dark web

Throwing Light on the Dark Web

As recent reviews have shown, upwards of 80% of hacking-related attacks involve compromised credentials. Threat actors can target individuals and companies through many different types of cyber attacks, but where does their information come from in the first place? 

It’s easy to find lists of usernames and passwords, sometimes for free, but more often for sale online. In fact, according to research in 2020 by Digital Shadows, over 15 billion stolen account credentials are available on various criminal marketplaces, including the dark web. 

In many casual conversations, the phrase ‘the dark web’ is used in reference to black market sales, political collusion, and a general sense of terror at the unknown realms of the digital world. But that version of the Dark Web’s reputation is too simple to reflect the reality. The Dark Web was originally set up with the intention to protect individual privacy rights, and even now there are aspects of it that are bright. 

In this article, we investigate what the dark web really is, and subsequently, how you can prevent compromised credentials from being the downfall of your company.  

A Brief History of the Dark Web 

When most people refer ambiguously to ‘the dark web’ what they mean is the Tor network. There are other networks (like Freenet and Riffle) that are also anonymous, but Tor is the most populated service. Interestingly, Tor has been around in some form since the mid-1990s, when developers funded by the US Naval Research Laboratory, as well as other departments, created The Onion Router. 

Now better known by its acronym Tor, it was initially used by the US DoD to protect communications with national and international spies. But in 2004, after many changes, it was released under a free license, and immediately snapped up by other security-conscious organizations, including criminal organizations. 

What is it about Onions? 

The guiding principle of the dark web is that it’s made anonymous by having layers of encryption. Onions are a helpful visual in this way, and it makes a bit more sense of Tor’s name. The infrastructure of encryption is essentially ‘layers of the onion’. Users’ online footprints are hidden. The source (an individual’s IP address), the destination, and the contents of the communication are protected, making it very difficult for anyone to trace any part of the connection. 

The dark web is not searchable on standard browsers like Chrome or Safari. Instead, accessing it requires the Tor browser, which is encrypted so nothing on it has location data attached to it. The browser has myriad privacy features built into it, all of which support the aim of anonymized internet use. 

This anonymity means that hackers can communicate not only about drugs or images, but also trade data and information. Popular purchases include lists of credentials—sometimes of an entire web host’s, sometimes a valuable individual, and in many forms. Hackers do this for financial gain but also for a political or social motive.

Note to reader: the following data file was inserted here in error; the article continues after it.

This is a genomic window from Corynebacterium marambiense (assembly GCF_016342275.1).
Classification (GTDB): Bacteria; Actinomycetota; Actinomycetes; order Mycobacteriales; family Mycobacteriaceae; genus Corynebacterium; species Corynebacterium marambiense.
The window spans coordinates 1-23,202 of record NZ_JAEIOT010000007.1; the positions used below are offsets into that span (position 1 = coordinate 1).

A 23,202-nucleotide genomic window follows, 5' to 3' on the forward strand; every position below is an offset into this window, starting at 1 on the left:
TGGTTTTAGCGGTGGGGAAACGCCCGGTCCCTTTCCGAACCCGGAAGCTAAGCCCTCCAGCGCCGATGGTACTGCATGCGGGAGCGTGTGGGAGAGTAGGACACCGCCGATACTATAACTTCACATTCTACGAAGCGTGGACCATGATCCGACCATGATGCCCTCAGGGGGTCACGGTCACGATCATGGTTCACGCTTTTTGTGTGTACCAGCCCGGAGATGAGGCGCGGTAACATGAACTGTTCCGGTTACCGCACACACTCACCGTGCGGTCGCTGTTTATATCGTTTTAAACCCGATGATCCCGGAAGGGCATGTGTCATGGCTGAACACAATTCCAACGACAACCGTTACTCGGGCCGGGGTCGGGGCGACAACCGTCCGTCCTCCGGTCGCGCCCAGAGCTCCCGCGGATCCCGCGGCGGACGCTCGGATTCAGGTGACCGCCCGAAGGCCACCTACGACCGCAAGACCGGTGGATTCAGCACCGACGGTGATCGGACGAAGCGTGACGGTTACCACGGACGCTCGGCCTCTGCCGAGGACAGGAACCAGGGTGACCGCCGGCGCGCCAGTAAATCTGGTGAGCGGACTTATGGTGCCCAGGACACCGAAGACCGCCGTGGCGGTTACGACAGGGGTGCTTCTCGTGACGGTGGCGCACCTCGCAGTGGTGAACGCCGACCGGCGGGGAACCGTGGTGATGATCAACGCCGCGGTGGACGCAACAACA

It’s not all bad…

To be clear, not every aspect of the dark web is negative, and wanting privacy online isn’t a bad thing. The privacy that the dark web provides helps many people, from journalists to human rights activists, and from political whistleblowers to security specialists. The right to privacy, and the safe dissemination of information, are important parts of free speech. 

But the reality is that a great deal of dark web traffic involves illegal or illicit activity. There are certainly urgent security matters to address. The theft and the re-selling of user credentials should not be underestimated. It can lead to identity theft, insurance fraud, account takeover, and interruption of business. 

Personal information, especially from healthcare organizations, is a hotly-traded commodity on the dark web. The release of information can massively disrupt industries, costing a company millions and interfering with individual safety. So while the desire for privacy, the general concern over the state of digital security, and the number of data breaches all increase, more conversations are happening about the convoluted state of the dark web. 

Where to go from here? 

Most of these meaningful conversations agree that the dark web is a complex place, worthy of investigation. When it comes to illegal actions online, IT professionals do have a responsibility to address them. While law enforcement is more prepared to confront physical crime in most situations, cybersecurity experts can help you protect your company, employees, and self from harm caused by stolen personal information. 

All companies need practical solutions to protect themselves from attack. One of the most efficient methods is to screen for compromised credentials on an ongoing basis. By comparing employee passwords against a blacklist, you can mitigate the effect of data breaches. Enzoic analysts use both automated and manual techniques to trawl the dark web for compromised credentials that have been stolen or sold. It is an ever-updating compilation with which to check your safety.